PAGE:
It was a bitter night. The stars were cold and the occasional dark cloud drifted across a bright moon.
Olwen had dismounted to lead their horse through the mists that obscured the hiding place of the Wizards. But once they had reached the valley, even in the dark Andra could tell the place was deserted.
The only light was a distant blue crackle on the far mound and the only sound was a soft thrum that made the hair tingle on the back of her arms. She drew her sword. It would be next to useless against most Wizards and she trusted that Olwen was strong enough to protect her. But even so, it was not in Andra’s nature to approach an enemy enclosure unprepared.
They reached the Tor unchallenged. But when the pair cautiously entered they heard footsteps descending the stone stairs.
“It’s no use coming back-” a man’s voice said as if continuing a conversation. But when he saw them, he stopped abruptly and his eyes widened, “You!” he stammered looking straight to Olwen and stumbling backwards up the steps.
Olwen glanced at Andra, and there was a look of both triumph and delight in her pale, whitened eyes. “So, Myrddym has been here.”
“I-I don’t know what you mean.” The man turned to escape, but Andra took off after him. Taking the steps two at a time she grabbed his robes and pulled him back down to the entrance hall.
He resisted, blasting her with his magic. Had he been a woman, Andra would have been thrown across the room, as it was, the blast barely made her stumble. But he wasn’t strong enough to force her to let him go.
“You have always been weak, Raspian. Weak.”
Andra held him steady as Olwen drew close.
“Your eyes!” he whispered.
Olwen smiled. “Weak, but not a fool.”
“You madwoman,” he scolded, and Andra was surprised at his courage. Alone and only capable of the palest form of magic, the man was at their mercy. “what have you done?”
“I have done what was necessary,” Olwen spat. She ran her finger down Raspian’s cheek as he squirmed against Andra’s firm grip. “Now, you will tell me where she has taken the Wizards.”
Andra had seen the power of Olwen’s magic. She had witnessed her kill more than once, but it seemed he did not understand the danger he was in. Andra shook him as he laughed, taking her sword and pressing it against his throat. He coughed, but his merriment did not abate.
“The Wizards left days ago,” his voice was hoarse, and Andra loosened her grip enough for him to speak freely. “They fled rather than stand their ground, Olwen, and you can’t defeat them if they’re gone.” He laughed again, but this time Olwen laughed with him.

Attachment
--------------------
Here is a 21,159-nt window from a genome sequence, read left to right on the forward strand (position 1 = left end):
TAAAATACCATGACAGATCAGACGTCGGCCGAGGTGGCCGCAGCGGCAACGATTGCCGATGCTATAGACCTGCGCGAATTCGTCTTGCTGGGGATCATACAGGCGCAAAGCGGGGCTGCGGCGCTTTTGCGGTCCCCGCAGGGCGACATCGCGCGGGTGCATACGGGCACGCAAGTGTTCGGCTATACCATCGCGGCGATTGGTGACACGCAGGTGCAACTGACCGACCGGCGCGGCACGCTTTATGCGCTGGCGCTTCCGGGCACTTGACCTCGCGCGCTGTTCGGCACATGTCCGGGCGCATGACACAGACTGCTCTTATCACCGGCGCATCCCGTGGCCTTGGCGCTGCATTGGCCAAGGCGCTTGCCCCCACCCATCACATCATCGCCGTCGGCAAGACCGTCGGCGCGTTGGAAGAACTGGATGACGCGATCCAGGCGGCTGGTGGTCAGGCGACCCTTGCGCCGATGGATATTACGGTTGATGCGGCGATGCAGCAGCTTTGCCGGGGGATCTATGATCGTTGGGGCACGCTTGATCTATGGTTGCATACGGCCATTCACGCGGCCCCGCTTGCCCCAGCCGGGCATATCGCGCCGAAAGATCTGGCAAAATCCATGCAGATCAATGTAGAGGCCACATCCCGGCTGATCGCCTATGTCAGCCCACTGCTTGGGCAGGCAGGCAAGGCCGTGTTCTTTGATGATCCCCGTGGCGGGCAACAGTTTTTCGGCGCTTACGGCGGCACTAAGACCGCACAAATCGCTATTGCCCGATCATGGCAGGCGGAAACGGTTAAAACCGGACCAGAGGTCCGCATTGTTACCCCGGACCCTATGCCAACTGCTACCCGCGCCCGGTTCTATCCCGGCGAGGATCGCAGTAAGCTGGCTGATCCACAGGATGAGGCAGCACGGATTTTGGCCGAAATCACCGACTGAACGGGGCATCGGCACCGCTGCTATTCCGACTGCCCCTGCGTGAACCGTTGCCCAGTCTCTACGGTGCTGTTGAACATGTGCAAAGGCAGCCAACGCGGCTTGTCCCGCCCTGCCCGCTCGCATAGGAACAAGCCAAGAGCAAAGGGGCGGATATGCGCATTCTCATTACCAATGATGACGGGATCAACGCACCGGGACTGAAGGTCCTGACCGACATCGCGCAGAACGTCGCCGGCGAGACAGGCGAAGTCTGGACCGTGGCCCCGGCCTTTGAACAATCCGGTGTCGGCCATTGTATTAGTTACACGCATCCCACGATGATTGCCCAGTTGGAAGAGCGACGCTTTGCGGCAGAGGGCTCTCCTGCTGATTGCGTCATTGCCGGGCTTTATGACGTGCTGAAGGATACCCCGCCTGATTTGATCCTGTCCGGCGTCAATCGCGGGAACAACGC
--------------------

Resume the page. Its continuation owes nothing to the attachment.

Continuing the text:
“Then you are alone, Raspian.”
He writhed in Andra’s grip as Olwen lay a hand upon his cheek. He cried out as her magic coursed through him. Olwen pulled away and laughed again.
“You’ve won,” he said, breathing hard, “the Wizards are gone, Myrddym has fled, and I have word that our Druid brethren kneel at your feet,” he coughed, “What more can you want?”
Andra felt a rise of hope in her stomach; if he was telling the truth, if the Wizard’s really had left, and Myrddym had followed, then it was finally over. They were on the run. Her army could cut them down as they fled.
She looked up at Olwen, expecting joy and relief but her pale eyes shone with anger and contempt.
Suddenly Olwen clutched Raspian’s face. He cried out and became lighter in Andra’s arms. She let him go, stepping back from the pair as the man’s golden aura seeped from his body, surrounding him as his feet raised impossibly from the ground. It was almost as if he were lifted by the slight strength of Olwen’s grip upon his chin.
But then he collapsed to the floor. An unmoving heap that was once a man. Olwen breathed hard, a smile on her lips and the gold of her eyes shone. “I want everything, Raspian.”
Andra opened her mouth to speak. She wanted to ask what had just happened. What had Olwen just done? How had she done it? But her throat wouldn’t give voice to her questions.
“Do you believe him?” Olwen snapped.
“I…” Andra stared at Olwen’s new bright eyes, then shook her head trying to focus on the dead man’s words. “I think a person will say anything when in pain… but… if the wizards were planning to fight he surely would have used that knowledge to bargain for his life.”
Olwen nodded. Andra’s suggestion seemed to appeal to her. She stood back then looked around at the cold, empty, tower. “Do you know how many tortured years I spent in these halls?”
“Too many.” Andra stepped over the body of the man, following Olwen as she glided toward the doorway.
“It seems I was a fool to fear them, they have scattered rather than face me in battle.” Olwen turned to her, a ready smile at her lips. “I am free.”
“But…” Andra hesitated, she knew no battle was over if the enemy had the chance to regroup, “What of Myrddym?”
Olwen shrugged, “Does it matter?”
“Do not discount her,” Andra warned, “I have known of a certain Wizard who hid away until she was ready to conquer her enemies.”
Olwen opened her mouth to speak, then hesitated before grinning widely. “It would give me no end of pleasure if you were to chase that Dwarf Bitch down and kill her like a dog.”
Andra gaped at her, Myrrdym had been strong enough alone to take down Olwen once before, and now she was expected to go after her with nothing but bronze and bravery? “She is a Wizard, and a powerful one at that.”
But Olwen laughed. “She is alone, Andra, she has no one with her but a weak little child that is frightened of her own Skill. Take soldiers with you if you must, chase her down, disarm her, then cut her down. She can’t kill you all.”
Andra nodded, but she couldn’t lift the knot forming on her brow, “you don’t wish to hunt her yourself?”
Olwen spun around, her gold eyes glinting in the dark. “I have wasted half my life being chased by that bitch, I do not intend to waste the other half chasing her. If you do not return, then I will assume you have failed me, and if you fail me now Andra, then you were never worthy of my love.”